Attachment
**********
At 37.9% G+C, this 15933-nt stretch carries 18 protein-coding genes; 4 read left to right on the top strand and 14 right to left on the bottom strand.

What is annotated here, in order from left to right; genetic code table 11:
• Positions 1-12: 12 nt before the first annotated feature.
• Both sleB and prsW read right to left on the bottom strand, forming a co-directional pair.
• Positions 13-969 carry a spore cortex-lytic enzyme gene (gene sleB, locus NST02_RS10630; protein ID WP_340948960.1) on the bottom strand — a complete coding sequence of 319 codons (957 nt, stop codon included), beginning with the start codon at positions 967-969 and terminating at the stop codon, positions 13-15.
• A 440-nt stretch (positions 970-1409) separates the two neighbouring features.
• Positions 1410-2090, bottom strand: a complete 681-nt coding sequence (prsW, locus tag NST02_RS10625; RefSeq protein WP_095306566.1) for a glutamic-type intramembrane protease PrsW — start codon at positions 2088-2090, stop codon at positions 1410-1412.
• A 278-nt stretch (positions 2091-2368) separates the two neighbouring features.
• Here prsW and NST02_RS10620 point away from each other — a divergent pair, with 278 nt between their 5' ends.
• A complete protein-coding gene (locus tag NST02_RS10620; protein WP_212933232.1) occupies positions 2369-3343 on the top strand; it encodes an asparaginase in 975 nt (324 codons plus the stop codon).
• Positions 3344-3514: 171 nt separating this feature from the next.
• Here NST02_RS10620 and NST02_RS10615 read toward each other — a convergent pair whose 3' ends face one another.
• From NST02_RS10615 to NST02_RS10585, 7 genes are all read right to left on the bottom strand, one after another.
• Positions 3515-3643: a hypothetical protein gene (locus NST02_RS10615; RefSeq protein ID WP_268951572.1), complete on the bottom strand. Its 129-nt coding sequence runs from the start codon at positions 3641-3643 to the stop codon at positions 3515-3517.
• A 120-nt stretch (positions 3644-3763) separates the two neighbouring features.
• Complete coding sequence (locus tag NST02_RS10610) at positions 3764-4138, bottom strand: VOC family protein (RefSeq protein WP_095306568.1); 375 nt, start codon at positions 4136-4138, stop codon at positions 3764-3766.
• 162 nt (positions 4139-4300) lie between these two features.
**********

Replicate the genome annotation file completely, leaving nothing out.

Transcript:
At 37.9% G+C, this 15933-nt stretch carries 18 protein-coding genes; 4 read left to right on the top strand and 14 right to left on the bottom strand.

What is annotated here, in order from left to right; genetic code table 11:
• Positions 1-12: 12 nt before the first annotated feature.
• Both sleB and prsW read right to left on the bottom strand, forming a co-directional pair.
• Positions 13-969 carry a spore cortex-lytic enzyme gene (gene sleB, locus NST02_RS10630; protein ID WP_340948960.1) on the bottom strand — a complete coding sequence of 319 codons (957 nt, stop codon included), beginning with the start codon at positions 967-969 and terminating at the stop codon, positions 13-15.
• A 440-nt stretch (positions 970-1409) separates the two neighbouring features.
• Positions 1410-2090, bottom strand: a complete 681-nt coding sequence (prsW, locus tag NST02_RS10625; RefSeq protein WP_095306566.1) for a glutamic-type intramembrane protease PrsW — start codon at positions 2088-2090, stop codon at positions 1410-1412.
• A 278-nt stretch (positions 2091-2368) separates the two neighbouring features.
• Here prsW and NST02_RS10620 point away from each other — a divergent pair, with 278 nt between their 5' ends.
• A complete protein-coding gene (locus tag NST02_RS10620; protein WP_212933232.1) occupies positions 2369-3343 on the top strand; it encodes an asparaginase in 975 nt (324 codons plus the stop codon).
• Positions 3344-3514: 171 nt separating this feature from the next.
• Here NST02_RS10620 and NST02_RS10615 read toward each other — a convergent pair whose 3' ends face one another.
• From NST02_RS10615 to NST02_RS10585, 7 genes are all read right to left on the bottom strand, one after another.
• Positions 3515-3643: a hypothetical protein gene (locus NST02_RS10615; RefSeq protein ID WP_268951572.1), complete on the bottom strand. Its 129-nt coding sequence runs from the start codon at positions 3641-3643 to the stop codon at positions 3515-3517.
• A 120-nt stretch (positions 3644-3763) separates the two neighbouring features.
• Complete coding sequence (locus tag NST02_RS10610) at positions 3764-4138, bottom strand: VOC family protein (RefSeq protein WP_095306568.1); 375 nt, start codon at positions 4136-4138, stop codon at positions 3764-3766.
• 162 nt (positions 4139-4300) lie between these two features.